When it finally appeared we were pleased. Here was a better deal for students, emphasising things neglected in the dark years of stringent efficiency gains.
Not only could we offer a broader curriculum but we would now be able to recognise key skills as well as knowledge and vocational awareness.
We could do more and do it better. We set up task groups to develop key skills. We took the harder road of integrating key skills into mainstream delivery, rather than the easier option of teaching them separately. We developed an ambitious support programme that allowed students individual access to workshops and to materials that would enable them to demonstrate key skills.
We launched an exciting "enrichment" programme, that would enhance students' enjoyment of college, and help them practise their wider key skills.
We were optimistic. It was hard work but there was a bright new world before us. When we flagged we looked again at the advantages of the new curriculum. We renewed efforts to work with our partner schools. We talked excitedly at open evenings of all that would be on offer to our students - and they believed us!
We held a major conference with prominent speakers. It was a great success. The local press lauded or efforts.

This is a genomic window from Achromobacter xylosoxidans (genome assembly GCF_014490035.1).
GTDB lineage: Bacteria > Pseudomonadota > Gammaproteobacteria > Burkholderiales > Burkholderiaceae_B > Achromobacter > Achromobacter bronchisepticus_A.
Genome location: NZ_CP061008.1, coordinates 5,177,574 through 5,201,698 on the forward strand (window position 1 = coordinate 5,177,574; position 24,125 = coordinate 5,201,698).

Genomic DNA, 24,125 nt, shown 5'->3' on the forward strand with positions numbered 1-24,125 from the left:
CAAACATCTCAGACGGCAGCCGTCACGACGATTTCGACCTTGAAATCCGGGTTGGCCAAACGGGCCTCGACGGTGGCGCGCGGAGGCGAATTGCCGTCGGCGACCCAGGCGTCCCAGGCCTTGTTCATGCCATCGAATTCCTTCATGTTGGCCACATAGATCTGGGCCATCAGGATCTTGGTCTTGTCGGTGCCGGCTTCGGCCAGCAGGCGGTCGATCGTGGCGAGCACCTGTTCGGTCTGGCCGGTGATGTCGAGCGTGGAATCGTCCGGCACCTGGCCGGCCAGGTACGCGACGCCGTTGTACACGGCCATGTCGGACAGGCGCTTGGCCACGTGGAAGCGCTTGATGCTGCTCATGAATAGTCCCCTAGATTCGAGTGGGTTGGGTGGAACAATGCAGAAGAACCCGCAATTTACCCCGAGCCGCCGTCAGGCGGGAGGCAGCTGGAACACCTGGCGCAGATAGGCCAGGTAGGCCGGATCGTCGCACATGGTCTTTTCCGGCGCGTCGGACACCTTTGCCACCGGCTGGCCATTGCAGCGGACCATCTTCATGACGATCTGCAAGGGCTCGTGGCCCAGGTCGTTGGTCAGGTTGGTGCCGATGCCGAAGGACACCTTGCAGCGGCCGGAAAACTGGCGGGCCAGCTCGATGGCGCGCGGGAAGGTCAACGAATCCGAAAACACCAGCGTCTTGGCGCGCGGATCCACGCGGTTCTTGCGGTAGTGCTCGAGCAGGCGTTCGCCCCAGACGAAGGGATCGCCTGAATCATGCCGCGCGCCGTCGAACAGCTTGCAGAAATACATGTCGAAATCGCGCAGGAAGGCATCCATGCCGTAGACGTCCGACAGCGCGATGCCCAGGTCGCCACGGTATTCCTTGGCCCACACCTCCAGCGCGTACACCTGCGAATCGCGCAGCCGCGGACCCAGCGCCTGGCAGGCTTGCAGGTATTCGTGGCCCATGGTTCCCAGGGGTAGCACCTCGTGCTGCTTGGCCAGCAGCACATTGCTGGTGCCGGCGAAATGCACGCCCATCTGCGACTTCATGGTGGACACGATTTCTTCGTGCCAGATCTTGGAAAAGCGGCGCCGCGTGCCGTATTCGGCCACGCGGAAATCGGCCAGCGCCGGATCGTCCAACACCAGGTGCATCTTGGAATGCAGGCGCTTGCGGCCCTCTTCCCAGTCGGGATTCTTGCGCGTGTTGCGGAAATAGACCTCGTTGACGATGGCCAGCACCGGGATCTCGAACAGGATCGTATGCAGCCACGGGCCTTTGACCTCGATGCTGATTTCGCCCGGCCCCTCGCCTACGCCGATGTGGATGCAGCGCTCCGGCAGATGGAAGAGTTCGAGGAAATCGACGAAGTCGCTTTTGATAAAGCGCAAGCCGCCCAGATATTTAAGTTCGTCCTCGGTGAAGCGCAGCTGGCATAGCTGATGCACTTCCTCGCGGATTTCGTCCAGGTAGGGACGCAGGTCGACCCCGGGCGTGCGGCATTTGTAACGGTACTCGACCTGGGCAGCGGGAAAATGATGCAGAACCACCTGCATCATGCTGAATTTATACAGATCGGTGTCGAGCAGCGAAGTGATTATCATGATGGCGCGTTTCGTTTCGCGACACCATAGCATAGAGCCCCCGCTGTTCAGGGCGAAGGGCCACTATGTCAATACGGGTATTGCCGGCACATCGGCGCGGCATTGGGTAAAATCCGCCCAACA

We trusted that if we carried out the tasks prescribed for us we would be rewarded. Not with a crock of gold but with sufficient funding to realise our plans.
We waited all winter for news of the funding. Then the answer came: only half of our new students were expected to benefit from the changes.
But our approach had never been half-hearted. How could we deliver the old model to some students whilst presenting others with the latest one? How could we square this with our commitment to equality and equal access?
So we squealed and shouted. We rang our friends in high places and rallied our forces to protest at this betrayal of trust. The central powers seemed surprised that we'd taken them so seriously. They have said they will see what they can do to find us some more money.
Now we wait for the spring, hoping that they will match our belief in the new curriculum with the funding to deliver it; that they will understand that the bargain was always meant to be something for something, not something for nothing.
But we have become wiser and now realise that we should always keep a touch of cynicism. Perhaps we had deluded ourselves that this time it would be different. But who knows? Maybe it will.
The author is principal of John Ruskin College, in South Croydon